I’ve been looking forward to this book since I first started seeing the buzz over the summer. And I’ll admit, it was not at all what I expected. Sometimes that can be a bad thing, but in this case, it’s very good. While I love all the “homage to books” novels, they can sometimes be a little giddy and girlish, so I was thrilled to find some depth and heft in this one.
What It’s About
Robin Windsor has been hiding out from the world since she was a child, avoiding the speculation that went along with her notorious politician-turned-criminal parents. Now that her bookstore is in jeopardy of closing, she has to step out of her comfort zone and rely on others for the first time in her adult life. Oh yeah, and the love of her life–whose heart she broke years ago–is suddenly sending her books filled with meaning and memory.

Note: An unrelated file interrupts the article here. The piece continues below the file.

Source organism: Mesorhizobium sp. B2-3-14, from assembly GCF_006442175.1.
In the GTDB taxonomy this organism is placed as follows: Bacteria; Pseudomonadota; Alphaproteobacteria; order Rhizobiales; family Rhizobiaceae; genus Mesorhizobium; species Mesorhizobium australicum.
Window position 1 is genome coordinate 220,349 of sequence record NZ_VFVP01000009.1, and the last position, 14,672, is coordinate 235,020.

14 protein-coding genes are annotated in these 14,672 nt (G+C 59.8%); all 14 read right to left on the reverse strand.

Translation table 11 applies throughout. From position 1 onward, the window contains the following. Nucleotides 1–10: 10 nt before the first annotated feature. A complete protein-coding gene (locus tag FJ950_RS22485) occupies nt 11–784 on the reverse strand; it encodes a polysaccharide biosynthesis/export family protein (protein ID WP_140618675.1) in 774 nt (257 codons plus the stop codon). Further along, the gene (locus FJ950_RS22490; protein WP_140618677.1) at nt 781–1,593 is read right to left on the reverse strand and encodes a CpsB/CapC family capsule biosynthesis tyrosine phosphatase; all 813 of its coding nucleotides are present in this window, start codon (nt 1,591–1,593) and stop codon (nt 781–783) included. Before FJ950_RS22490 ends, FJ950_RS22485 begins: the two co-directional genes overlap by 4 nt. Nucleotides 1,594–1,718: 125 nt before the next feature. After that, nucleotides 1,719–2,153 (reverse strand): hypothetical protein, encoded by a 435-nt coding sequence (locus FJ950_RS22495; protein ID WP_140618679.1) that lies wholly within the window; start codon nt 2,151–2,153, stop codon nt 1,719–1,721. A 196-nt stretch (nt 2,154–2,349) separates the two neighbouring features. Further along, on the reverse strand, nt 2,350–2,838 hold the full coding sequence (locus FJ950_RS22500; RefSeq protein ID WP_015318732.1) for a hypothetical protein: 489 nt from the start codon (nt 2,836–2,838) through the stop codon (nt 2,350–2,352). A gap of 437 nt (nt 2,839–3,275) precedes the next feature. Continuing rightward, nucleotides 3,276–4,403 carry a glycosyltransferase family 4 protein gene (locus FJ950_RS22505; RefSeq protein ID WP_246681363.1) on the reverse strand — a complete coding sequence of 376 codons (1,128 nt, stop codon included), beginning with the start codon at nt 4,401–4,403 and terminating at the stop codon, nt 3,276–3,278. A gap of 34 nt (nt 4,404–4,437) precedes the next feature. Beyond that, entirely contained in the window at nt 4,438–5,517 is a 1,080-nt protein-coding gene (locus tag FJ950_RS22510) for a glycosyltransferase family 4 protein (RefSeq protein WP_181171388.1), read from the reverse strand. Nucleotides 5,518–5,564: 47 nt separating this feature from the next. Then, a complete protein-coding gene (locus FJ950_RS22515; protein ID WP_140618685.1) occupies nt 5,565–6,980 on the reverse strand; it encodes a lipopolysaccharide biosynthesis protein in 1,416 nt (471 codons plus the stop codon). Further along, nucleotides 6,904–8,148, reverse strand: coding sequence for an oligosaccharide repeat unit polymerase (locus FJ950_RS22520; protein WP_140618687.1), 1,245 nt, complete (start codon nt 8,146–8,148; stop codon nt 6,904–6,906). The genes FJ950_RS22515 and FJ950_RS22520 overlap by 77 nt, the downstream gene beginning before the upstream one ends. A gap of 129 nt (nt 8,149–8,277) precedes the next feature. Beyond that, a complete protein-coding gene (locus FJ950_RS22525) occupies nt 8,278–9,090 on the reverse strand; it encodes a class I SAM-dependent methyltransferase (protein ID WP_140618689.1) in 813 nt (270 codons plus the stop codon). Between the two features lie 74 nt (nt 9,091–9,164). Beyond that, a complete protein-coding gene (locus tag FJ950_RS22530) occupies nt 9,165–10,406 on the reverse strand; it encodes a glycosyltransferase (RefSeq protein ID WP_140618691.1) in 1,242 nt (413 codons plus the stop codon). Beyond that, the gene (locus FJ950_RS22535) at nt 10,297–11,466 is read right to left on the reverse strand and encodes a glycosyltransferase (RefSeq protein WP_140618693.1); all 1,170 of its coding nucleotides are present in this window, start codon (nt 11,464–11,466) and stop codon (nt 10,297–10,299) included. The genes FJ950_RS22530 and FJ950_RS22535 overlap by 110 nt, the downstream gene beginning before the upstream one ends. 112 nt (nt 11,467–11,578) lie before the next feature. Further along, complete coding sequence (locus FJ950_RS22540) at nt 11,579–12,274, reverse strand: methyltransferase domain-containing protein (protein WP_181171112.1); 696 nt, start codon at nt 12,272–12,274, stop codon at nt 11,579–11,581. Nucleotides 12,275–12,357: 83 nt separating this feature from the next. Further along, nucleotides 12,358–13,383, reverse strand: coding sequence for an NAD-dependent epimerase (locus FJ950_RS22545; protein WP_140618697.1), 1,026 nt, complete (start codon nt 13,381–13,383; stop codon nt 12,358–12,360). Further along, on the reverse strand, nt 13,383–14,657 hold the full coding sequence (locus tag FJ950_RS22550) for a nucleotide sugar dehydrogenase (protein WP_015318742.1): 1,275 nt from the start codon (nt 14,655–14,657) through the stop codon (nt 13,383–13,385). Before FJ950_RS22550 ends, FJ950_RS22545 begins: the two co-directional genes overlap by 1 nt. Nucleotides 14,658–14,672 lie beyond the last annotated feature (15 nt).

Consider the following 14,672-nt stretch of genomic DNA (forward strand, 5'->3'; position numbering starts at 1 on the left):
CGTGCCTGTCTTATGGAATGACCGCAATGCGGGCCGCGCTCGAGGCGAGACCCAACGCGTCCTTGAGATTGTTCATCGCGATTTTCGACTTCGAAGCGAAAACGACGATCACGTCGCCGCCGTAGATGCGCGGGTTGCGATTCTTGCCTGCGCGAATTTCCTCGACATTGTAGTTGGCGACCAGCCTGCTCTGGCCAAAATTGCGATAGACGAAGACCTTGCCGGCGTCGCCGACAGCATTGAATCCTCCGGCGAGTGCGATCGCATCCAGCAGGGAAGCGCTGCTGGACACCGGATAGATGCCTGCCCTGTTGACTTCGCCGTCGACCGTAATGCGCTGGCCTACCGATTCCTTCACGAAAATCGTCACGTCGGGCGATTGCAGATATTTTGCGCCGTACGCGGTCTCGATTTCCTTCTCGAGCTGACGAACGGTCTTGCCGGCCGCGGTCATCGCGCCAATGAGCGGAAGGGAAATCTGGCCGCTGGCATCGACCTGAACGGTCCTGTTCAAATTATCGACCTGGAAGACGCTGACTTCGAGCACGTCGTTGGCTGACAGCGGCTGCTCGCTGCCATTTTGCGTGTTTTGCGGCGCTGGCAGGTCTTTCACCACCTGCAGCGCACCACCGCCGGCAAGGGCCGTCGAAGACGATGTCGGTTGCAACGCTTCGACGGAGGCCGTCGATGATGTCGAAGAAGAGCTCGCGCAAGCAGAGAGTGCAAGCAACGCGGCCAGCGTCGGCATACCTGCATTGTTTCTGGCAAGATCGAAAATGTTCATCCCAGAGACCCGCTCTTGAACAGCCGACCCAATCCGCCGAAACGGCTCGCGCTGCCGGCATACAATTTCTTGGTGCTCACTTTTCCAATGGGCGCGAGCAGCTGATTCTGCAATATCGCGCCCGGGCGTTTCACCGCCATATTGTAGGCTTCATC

What I Loved
Excellent, smooth, and evocative writing makes this an easy read despite the sometimes heavy subject matter. Dual timeline can either be great or go really wrong for me, and in this case, I think it works well. I particularly enjoyed younger Robin and her book-centered relationship with Peter; in some ways this “flashback” timeline feels more real than the present day thread.
What I Didn’t Love
This is another one of those books where I struggle to think of something critical! It’s just really well done. I will say that this is a book written in a minor key. (Yes, I think in musical terms sometimes.) It’s not a criticism, per se, but the moody nature of the storyline means it’s not something I can immerse myself in for hours at a time.
Who Should Read It
Anyone who loves books and good writing and believes in the power of words. This is literary/general fiction with a very fine (almost non-existent) faith thread, so I think it could potentially reach a wide readership, not just Christian fiction fans.